A young Idaho girl tries to save her family’s farm.
Since her father’s death, 12-year-old Paige has been taking on all the farm chores, determined to keep her father’s regular farming schedule. When her mother and grandfather bring in a real estate agent to try to sell the farm, Paige enlists her younger brother, Scotty, and some friends to try to sabotage the sale of the farm. Simultaneously, a wounded peacock shows up on the farm, which Paige and Scotty secretly nurse back to health. Heartfelt and funny, the story captures the lives of often underrepresented farming families, and though the trope of children scheming to save something beloved that’s in peril through hijinks and humor is familiar, it engages in a deeper discussion of the threat development poses to farmland. The story is set on the Shoshone-Bannock Reservation in southeastern Idaho; Paige, who is white, is best friends with Kimana, a Shoshone-Bannock girl who’s also her robotics partner, and Mateo, who is Latinx and whose family owns the neighboring farm. All characters are fully realized, and the book offers authentic views of rural kids navigating long distances between friends’ houses on dirt bikes and to and from school via bus as well as some very visceral calf birthing. Swore, who lives on the Shoshone-Bannock Reservation, includes brief narratives from two Shoshone-Bannock friends in her author’s note; there is no mention of the catastrophic Dawes Act of 1887, which enabled non-Natives to buy property on tribal lands, however.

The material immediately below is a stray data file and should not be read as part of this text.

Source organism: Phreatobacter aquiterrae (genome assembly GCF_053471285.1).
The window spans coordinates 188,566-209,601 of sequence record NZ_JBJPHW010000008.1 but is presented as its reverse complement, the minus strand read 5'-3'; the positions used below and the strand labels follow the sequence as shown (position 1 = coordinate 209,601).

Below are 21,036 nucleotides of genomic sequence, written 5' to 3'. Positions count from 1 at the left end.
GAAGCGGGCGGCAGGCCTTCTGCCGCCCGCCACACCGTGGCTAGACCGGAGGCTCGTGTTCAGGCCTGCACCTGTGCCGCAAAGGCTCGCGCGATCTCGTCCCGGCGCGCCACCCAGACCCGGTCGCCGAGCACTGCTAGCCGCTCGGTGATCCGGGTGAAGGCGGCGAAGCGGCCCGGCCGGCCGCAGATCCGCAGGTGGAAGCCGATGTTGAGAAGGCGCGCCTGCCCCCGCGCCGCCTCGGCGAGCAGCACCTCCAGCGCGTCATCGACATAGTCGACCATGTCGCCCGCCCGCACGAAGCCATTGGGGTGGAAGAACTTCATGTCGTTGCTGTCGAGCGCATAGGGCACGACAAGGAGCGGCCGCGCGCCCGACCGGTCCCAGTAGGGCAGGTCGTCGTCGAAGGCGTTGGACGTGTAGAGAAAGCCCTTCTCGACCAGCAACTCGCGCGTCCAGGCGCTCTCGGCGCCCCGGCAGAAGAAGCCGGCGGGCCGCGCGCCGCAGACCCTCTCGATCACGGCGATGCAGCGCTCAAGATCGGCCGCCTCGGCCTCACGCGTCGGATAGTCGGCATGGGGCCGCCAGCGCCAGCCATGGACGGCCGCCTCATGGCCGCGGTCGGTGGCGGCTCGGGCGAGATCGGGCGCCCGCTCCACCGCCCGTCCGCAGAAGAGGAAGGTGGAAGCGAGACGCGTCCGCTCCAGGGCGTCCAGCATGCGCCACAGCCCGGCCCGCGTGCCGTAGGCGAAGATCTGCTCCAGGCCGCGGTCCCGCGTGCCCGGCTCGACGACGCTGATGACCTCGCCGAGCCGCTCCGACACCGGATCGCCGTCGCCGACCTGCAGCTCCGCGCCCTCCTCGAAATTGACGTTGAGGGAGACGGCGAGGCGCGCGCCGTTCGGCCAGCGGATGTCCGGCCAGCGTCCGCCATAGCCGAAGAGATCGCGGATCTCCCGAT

An impressive tale carrying universal themes of grief, change, and letting go. (Fiction. 8-12)